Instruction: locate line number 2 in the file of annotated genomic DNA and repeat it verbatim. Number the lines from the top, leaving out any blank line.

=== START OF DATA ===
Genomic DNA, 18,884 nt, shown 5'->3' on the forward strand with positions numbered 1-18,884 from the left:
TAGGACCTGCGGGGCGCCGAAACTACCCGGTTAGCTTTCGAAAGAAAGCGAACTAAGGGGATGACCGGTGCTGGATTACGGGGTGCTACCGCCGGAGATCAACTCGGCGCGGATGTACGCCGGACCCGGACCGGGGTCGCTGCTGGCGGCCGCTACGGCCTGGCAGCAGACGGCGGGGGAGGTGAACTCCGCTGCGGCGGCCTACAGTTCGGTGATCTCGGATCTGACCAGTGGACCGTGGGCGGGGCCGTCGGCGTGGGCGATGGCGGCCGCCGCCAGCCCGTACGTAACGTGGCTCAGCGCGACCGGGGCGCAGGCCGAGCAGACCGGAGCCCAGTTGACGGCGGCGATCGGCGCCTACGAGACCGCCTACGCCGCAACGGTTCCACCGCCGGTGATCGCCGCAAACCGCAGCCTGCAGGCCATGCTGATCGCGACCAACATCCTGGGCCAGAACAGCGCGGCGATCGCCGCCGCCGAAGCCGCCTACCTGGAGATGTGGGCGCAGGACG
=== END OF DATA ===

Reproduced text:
TAGGACCTGCGGGGCGCCGAAACTACCCGGTTAGCTTTCGAAAGAAAGCGAACTAAGGGGATGACCGGTGCTGGATTACGGGGTGCTACCGCCGGAGATCAACTCGGCGCGGATGTACGCCGGACCCGGACCGGGGTCGCTGCTGGCGGCCGCTACGGCCTGGCAGCAGACGGCGGGGGAGGTGAACTCCGCTGCGGCGGCCTACAGTTCGGTGATCTCGGATCTGACCAGTGGACCGTGGGCGGGGCCGTCGGCGTGGGCGATGGCGGCCGCCGCCAGCCCGTACGTAACGTGGCTCAGCGCGACCGGGGCGCAGGCCGAGCAGACCGGAGCCCAGTTGACGGCGGCGATCGGCGCCTACGAGACCGCCTACGCCGCAACGGTTCCACCGCCGGTGATCGCCGCAAACCGCAGCCTGCAGGCCATGCTGATCGCGACCAACATCCTGGGCCAGAACAGCGCGGCGATCGCCGCCGCCGAAGCCGCCTACCTGGAGATGTGGGCGCAGGACG